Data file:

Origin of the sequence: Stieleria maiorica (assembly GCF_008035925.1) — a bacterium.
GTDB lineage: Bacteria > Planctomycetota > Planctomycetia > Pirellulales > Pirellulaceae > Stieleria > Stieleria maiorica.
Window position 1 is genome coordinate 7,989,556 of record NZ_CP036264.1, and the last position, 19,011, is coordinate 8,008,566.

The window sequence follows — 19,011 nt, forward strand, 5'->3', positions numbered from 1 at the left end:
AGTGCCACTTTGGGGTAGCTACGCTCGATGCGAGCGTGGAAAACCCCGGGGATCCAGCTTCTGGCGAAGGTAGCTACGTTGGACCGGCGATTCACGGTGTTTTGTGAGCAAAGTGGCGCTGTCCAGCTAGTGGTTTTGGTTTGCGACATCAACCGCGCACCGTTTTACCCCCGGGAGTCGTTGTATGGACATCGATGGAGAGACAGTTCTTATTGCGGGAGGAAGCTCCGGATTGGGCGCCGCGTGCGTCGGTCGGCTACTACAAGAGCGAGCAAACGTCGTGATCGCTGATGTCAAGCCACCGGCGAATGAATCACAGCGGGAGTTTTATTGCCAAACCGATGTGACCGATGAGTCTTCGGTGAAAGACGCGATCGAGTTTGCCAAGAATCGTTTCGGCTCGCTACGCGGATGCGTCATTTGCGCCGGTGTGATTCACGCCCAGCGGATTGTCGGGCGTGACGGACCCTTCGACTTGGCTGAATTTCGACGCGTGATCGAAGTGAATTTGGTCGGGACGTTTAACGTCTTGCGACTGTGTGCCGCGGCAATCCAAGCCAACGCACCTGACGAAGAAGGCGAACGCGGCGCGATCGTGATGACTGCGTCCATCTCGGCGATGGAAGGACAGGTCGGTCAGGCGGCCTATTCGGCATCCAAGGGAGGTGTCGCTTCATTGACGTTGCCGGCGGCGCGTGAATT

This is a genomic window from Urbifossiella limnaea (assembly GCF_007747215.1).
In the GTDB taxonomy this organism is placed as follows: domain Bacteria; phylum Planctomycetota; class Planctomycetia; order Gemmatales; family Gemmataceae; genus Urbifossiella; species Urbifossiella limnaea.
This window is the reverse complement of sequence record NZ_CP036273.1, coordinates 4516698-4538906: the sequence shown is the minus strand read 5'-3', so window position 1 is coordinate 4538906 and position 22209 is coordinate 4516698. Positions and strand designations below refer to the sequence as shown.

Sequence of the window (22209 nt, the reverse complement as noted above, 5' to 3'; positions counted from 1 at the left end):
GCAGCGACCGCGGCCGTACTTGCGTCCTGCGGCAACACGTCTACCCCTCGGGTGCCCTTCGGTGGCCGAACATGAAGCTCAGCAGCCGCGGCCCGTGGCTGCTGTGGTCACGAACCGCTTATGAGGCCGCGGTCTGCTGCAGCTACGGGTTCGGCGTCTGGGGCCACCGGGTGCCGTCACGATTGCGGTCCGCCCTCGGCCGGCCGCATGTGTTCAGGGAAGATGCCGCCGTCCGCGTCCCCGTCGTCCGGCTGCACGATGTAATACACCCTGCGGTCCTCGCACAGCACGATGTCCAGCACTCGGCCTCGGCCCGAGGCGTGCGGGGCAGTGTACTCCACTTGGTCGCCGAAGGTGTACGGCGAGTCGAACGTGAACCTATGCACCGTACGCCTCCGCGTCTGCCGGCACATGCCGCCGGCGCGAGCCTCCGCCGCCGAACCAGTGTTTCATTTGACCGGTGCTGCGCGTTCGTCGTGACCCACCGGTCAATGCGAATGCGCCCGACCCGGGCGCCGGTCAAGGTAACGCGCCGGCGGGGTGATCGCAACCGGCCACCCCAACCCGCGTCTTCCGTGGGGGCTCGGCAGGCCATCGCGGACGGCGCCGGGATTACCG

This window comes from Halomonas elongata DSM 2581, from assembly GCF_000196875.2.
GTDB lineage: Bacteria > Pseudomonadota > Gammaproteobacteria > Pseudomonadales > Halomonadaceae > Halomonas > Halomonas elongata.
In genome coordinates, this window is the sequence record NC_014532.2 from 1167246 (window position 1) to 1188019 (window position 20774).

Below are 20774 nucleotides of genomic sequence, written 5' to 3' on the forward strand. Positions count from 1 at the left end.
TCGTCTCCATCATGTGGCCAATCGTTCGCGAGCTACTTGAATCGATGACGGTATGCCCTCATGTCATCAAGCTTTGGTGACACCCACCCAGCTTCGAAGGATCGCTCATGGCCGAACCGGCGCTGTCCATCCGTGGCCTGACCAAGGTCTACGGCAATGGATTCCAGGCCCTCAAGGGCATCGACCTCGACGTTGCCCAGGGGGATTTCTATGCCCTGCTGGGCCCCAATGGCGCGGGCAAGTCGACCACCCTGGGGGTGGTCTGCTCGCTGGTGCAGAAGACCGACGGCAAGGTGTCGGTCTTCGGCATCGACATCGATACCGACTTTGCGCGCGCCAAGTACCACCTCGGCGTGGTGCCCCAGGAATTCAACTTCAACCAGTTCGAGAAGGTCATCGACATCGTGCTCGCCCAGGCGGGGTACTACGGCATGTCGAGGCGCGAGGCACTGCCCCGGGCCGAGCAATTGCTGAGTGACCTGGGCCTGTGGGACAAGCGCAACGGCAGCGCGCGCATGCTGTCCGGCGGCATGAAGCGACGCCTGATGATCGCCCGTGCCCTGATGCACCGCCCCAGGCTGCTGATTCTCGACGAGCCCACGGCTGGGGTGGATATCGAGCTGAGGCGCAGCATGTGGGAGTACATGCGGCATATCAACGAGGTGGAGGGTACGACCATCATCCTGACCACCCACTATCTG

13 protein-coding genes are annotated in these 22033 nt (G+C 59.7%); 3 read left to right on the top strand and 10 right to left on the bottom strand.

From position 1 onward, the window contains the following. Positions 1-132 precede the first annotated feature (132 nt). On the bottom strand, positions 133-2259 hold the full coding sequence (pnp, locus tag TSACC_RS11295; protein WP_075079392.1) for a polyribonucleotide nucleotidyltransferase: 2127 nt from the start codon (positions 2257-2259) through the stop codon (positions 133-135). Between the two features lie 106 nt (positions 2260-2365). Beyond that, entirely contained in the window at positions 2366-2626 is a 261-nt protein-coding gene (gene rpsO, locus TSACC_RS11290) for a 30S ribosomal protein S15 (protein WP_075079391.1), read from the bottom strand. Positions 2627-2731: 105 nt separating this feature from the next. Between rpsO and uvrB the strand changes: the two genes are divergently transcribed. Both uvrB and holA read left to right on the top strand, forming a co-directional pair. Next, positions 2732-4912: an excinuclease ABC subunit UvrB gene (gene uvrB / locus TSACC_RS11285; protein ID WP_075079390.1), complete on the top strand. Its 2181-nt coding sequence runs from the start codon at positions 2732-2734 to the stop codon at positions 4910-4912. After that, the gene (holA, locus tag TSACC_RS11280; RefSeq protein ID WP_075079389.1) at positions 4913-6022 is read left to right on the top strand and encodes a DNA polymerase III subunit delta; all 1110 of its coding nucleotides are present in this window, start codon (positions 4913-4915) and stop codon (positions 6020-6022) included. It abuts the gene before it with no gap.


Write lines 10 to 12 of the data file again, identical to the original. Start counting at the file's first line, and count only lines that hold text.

GCAGCGACCGCGGCCGTACTTGCGTCCTGCGGCAACACGTCTACCCCTCGGGTGCCCTTCGGTGGCCGAACATGAAGCTCAGCAGCCGCGGCCCGTGGCTGCTGTGGTCACGAACCGCTTATGAGGCCGCGGTCTGCTGCAGCTACGGGTTCGGCGTCTGGGGCCACCGGGTGCCGTCACGATTGCGGTCCGCCCTCGGCCGGCCGCATGTGTTCAGGGAAGATGCCGCCGTCCGCGTCCCCGTCGTCCGGCTGCACGATGTAATACACCCTGCGGTCCTCGCACAGCACGATGTCCAGCACTCGGCCTCGGCCCGAGGCGTGCGGGGCAGTGTACTCCACTTGGTCGCCGAAGGTGTACGGCGAGTCGAACGTGAACCTATGCACCGTACGCCTCCGCGTCTGCCGGCACATGCCGCCGGCGCGAGCCTCCGCCGCCGAACCAGTGTTTCATTTGACCGGTGCTGCGCGTTCGTCGTGACCCACCGGTCAATGCGAATGCGCCCGACCCGGGCGCCGGTCAAGGTAACGCGCCGGCGGGGTGATCGCAACCGGCCACCCCAACCCGCGTCTTCCGTGGGGGCTCGGCAGGCCATCGCGGACGGCGCCGGGATTACCG

This window comes from Halomonas elongata DSM 2581, from assembly GCF_000196875.2.
GTDB lineage: Bacteria > Pseudomonadota > Gammaproteobacteria > Pseudomonadales > Halomonadaceae > Halomonas > Halomonas elongata.